From time to time the news cycle offers up an event of such import and complexity that it can only be comprehended through the medium of musical theater. This week we offer a rare look back at a much earlier work by resident composer Ben Greenman: a tribute to the June 1881 sinking of the USS Jeannette, which was seeking passage to the North Pole through the Bering Strait. It was originally published in the New York Herald—whose publisher, James Gordon Bennett., Jr., owned the Jeannette and co-financed the expedition—in 1891, to commemorate the tenth anniversary of the tragic event. Unlike the more modern musicals, this one was written in the fashion of a Harrigan-Hart production; In fact, a critic at the time suggested that Harrigan play the role of the sailor, and that "seafaring is not so distant from 'The Mulligan Guards' Surprise' as one might imagine." Because the musical itself was long—more than five hours—we have chosen to reproduce only its centerpiece, the mournful and yet jaunty "Sailor's Song."

[The ghostly figure of a SAILOR appears. Icicles hang from his beard.]


The HMS Pandora

Her name contained a warning

Perhaps we should have heeded it

And avoided needless mourning

A few years after she was built

James Gordon Bennett, Jr. bought her.

From Le Havre to San Francisco:

That was where he brought her.

Bennett was a wild man

A rich man who lived fast

He published the New York Herald

His personal fortune was vast

He made his name financing Stanley

He lived like a rogue and a dreamer

He placed his money and his trust

In this bark-rigged wooden steamer

He renamed the ship the Jeannette

And decided he just couldn't wait

To sail up to the North Pole

Via the Bering Strait

So just above the Napa River

In Mare Island Navy Yard

The Jeannette was given new boilers

Her hull was thickened and made hard

On the eighth of July, eighteen seventy-nine,

She departed from the dock

The weather was cold and rainy

The time was half past ten o'clock

She sailed under Naval command

Though she was a peacetime ship

Twenty-eight officers and enlisted men

And three civilians made the trip

The captain was brave George DeLong

An upright Navy man

He pledged himself to fully serve

His patron's fateful plan

The ship's Chief Engineer

Was George W. Melville

The names of these fine sailors

They stir my spirit still

It took a month or maybe more

To reach the Norton Sound

Then we sailed away from St. Lawrence Bay

And the crew was Arctic-bound

By September we had spotted

Herald Island. (As some tell it,

It was named for Bennett's newspaper

When in fact Henry Kellett

Back in eighteen forty-nine

Had landed there and named it.

Walked around it, kicked some stones,

Put a flag down and then claimed it.)

Near Herald Island, in the water,

Was Wrangel Island, small and cold,

DeLong tried to go east of there

His orders were perhaps too bold.

Then came that fateful winter day

Which began like any other

One sailor dreamed of flying,

Another of his sainted mother,

Another still of sitting

On a warm beach way down south.

The name of his young girlfriend

Lay gently in his mouth.

"Come up, come up," the captain said.

"We're locked into the ice."

It hemmed us in on both our sides

And held us like a vise.

At first we didn't mind it

Our eyes stayed on our goal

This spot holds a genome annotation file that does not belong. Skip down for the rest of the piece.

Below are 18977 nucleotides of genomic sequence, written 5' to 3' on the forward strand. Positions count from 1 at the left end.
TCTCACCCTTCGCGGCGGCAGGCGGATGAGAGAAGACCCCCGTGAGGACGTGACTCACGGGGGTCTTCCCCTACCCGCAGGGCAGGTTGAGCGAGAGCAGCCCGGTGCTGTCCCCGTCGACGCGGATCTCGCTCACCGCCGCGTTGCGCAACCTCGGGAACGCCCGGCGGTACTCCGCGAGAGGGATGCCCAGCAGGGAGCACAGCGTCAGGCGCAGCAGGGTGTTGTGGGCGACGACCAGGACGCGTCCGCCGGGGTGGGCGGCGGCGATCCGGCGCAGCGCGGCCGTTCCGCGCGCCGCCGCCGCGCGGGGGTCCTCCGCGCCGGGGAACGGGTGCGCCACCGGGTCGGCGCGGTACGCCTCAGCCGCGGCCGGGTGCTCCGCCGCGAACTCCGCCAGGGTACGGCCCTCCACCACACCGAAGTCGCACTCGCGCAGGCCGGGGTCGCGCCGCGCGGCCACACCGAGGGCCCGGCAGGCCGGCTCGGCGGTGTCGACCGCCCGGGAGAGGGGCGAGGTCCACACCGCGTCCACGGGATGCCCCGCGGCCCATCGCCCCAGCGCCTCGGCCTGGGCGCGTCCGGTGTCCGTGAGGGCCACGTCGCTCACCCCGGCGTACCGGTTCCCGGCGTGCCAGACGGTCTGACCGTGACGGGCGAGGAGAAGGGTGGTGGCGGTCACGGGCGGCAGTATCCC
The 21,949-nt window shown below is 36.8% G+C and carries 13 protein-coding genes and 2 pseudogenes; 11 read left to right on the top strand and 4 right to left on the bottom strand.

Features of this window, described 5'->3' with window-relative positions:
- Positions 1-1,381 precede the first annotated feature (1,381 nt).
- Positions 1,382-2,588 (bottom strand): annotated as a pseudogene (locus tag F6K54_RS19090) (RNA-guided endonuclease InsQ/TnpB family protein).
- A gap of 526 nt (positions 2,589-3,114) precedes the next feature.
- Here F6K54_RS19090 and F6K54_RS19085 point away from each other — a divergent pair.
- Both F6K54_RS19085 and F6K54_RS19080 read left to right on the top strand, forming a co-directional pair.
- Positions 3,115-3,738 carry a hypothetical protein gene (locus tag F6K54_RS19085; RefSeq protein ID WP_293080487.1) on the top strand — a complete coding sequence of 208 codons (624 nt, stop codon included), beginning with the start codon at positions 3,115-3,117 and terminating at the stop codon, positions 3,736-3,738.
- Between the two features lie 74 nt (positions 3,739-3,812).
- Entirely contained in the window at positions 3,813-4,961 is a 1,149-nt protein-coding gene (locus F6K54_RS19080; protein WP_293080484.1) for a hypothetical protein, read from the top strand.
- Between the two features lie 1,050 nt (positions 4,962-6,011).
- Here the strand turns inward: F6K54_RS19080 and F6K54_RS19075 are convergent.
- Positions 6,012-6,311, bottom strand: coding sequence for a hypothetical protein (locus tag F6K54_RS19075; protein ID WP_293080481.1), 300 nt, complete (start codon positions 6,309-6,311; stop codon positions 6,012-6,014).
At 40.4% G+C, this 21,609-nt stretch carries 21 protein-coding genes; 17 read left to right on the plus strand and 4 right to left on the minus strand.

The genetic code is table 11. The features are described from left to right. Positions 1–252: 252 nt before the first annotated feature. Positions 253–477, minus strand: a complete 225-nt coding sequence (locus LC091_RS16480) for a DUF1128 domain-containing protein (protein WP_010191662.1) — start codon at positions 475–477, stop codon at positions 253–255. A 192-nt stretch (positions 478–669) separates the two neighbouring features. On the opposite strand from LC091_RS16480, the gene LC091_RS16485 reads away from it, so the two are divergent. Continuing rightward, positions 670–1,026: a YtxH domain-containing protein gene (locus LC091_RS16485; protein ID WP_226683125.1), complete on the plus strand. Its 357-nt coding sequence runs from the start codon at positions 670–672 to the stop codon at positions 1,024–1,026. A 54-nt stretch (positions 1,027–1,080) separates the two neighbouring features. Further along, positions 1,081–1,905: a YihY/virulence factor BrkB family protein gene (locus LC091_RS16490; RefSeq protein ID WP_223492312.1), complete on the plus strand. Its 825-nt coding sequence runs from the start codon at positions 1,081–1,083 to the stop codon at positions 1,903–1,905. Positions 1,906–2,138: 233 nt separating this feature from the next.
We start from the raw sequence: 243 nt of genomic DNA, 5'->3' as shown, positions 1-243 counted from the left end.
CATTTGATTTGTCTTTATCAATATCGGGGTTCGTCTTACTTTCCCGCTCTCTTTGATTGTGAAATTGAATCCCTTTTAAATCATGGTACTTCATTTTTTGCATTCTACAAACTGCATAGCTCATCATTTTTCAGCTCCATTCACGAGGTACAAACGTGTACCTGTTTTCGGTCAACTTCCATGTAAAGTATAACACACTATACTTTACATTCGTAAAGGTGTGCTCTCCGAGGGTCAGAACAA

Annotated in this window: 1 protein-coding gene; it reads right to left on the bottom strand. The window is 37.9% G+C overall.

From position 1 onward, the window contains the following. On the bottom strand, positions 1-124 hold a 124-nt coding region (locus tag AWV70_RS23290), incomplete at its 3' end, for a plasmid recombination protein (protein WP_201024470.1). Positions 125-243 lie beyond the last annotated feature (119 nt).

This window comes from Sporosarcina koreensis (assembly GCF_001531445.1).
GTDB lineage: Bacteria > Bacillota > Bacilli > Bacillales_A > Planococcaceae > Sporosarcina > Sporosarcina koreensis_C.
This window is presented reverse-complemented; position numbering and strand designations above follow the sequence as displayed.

We were drifting Northwest

Ever closer to the Pole

Our instruments were working

Our spirits remained high

We took our soundings and positions

We marked the stars up in the sky

In May of eighteen eighty-one

We spied some islands in the distance

We gave them names and marveled

At our sturdy craft's persistence

But marveling is irony

And pride precedes a fall

And soon enough our progress

Had slowed down to a crawl

Now the ice was pressing in

And crumpling the hull

The way a great and fearsome weight

Can crush a grown man's skull

We jumped off the Jeannette

And unloaded our supplies

Dragging three small boats to safety

We heard our ship's last cries

She sank on June 13th

In the early hours of dawn

We put our packs upon our back

And went to soldier on

We searched for open water

Our hope was strong at first

But some were felled by cowardice

Others by hunger or thirst

The three small lifeboats we had manned

Eventually broke through

One drifted off, forever lost,

Thus leaving only two.

Of those two boats, one came to shore,

George DeLong was inside.

Some scouts were sent ahead

The men who stayed behind all died.

The third boat reached the Lena River

Its sailors lived. But then

Melville showed his mettle and

Went back to find the other men.

Beneath the frozen corpses

Were the expedition's notes.

Those he brought to safety

With a fleet of rescue boats.

Twenty men were lost in all

Only thirteen kept their lives

Thanks to Melville's bravery

Our memory survives

Time has kept on moving

It's what time tends to do

And we wish to be remembered

The lost men of that crew.

So I claim this month for us,

The men of the Jeannette

We are all that's happened

And what hasn't happened yet

Once a year, please think of us,

Who expired in polar snow,

And not J.J. Abrams's birthday

Or that of Ross Perot.

Do not think of Paris

Or what happened to Tony

Or the newly filed divorce papers

Of Keener and Mulroney

Think instead of the Jeannette

And the men who took her north

Summon up our story

Let our memories come forth

I was among the twenty

I perished with a groan.

The ice was all around me

And I was all alone.

Ben Greenman is an editor at the New Yorker and the author of several books of fiction. His latest book, A Circle is a Balloon and Compass Both, was recently published.

Previously: Fragments from 'Dan! The Musical'